Surrogate habitats for urban mammals: quantifying survival and occupancy in constructed wetlands
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Type of Workapplication/pdf
xiv, 118 pages
DepartmentTowson University. Department of Biological Sciences
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There are no restrictions on access to this document. An internet release form signed by the author to display this document online is on file with Towson University Special Collections and Archives.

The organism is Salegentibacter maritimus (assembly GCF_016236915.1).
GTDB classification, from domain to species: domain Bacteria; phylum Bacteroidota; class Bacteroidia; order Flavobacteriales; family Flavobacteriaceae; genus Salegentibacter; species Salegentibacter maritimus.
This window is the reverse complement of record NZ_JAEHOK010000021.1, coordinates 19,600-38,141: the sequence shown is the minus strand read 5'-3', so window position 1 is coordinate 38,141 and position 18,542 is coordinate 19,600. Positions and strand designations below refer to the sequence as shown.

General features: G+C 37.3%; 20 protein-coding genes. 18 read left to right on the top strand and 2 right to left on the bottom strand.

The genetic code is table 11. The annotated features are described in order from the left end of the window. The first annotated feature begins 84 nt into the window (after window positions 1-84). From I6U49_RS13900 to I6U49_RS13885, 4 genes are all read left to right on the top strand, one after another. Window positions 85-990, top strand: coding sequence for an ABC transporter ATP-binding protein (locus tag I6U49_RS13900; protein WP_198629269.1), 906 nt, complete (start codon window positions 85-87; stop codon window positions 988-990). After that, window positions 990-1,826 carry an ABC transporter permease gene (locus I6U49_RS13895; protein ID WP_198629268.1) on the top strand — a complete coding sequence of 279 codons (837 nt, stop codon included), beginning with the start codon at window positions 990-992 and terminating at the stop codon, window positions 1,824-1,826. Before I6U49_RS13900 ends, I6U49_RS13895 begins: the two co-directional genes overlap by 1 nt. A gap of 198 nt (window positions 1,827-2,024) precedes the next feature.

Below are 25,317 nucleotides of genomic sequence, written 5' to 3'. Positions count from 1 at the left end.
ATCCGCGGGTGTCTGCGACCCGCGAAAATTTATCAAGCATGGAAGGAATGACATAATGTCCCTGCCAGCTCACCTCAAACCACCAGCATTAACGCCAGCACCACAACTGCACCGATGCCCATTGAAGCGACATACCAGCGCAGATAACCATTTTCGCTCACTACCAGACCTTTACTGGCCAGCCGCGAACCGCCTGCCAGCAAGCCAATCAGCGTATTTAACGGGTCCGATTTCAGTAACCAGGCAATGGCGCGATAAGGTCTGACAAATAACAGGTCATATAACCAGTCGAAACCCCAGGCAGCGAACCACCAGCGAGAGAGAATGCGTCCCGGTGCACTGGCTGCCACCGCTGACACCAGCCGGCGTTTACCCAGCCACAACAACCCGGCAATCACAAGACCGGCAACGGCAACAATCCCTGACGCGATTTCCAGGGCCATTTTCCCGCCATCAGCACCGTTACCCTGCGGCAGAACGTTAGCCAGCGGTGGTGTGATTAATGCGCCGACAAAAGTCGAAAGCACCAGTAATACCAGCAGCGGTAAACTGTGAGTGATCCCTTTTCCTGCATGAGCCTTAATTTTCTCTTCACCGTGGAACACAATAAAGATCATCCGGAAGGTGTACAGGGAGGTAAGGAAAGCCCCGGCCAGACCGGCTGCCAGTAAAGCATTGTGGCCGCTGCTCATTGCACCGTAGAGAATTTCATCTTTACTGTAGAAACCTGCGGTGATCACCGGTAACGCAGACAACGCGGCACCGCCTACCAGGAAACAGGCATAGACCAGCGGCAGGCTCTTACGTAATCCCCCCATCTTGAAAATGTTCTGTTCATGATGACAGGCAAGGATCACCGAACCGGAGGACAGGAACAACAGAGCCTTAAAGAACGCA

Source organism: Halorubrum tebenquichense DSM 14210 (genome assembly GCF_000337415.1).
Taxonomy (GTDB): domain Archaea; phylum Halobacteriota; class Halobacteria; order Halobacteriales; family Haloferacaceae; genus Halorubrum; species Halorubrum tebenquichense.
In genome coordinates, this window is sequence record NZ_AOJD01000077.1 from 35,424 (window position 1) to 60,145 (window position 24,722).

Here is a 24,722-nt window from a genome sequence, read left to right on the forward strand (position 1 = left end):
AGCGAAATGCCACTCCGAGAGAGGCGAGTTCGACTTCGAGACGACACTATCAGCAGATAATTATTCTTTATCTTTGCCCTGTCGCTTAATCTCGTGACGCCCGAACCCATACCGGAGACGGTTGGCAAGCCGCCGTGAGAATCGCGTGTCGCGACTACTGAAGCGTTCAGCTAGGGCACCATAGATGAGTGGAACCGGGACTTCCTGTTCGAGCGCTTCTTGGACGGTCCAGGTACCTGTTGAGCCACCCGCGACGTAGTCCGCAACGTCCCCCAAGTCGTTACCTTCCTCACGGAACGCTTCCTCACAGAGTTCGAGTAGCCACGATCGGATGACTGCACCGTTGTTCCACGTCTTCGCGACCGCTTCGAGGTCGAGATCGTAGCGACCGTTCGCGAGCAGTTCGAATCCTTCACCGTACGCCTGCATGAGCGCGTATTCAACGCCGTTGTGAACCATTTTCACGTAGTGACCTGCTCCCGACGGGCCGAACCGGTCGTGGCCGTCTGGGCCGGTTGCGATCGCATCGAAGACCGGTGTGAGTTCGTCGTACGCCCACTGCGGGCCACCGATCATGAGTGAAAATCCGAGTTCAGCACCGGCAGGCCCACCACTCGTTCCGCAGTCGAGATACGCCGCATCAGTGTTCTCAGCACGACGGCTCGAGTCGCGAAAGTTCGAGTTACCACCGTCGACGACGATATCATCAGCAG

Land management plans require the construction of stormwater ponds to mitigate the effects of urbanization on streams. Stormwater ponds temporarily retain polluted runoff from impervious surfaces, allowing contaminants to settle before the water recharges ground water. With intentions to maintain natural hydrology, temperature, and nutrient inputs, stormwater ponds also attract wildlife. Some stormwater ponds might better support or attract urban wildlife when their hydrology, size, and vegetation are considered. I surveyed the small, meso-, and large mammal community in Baltimore County, Maryland, USA to determine the use of stormwater ponds by mammals. My results suggest that stormwater ponds are being utilized extensively by mammals in urban landscapes and that small changes in management could improve the quality of these surrogate habitats.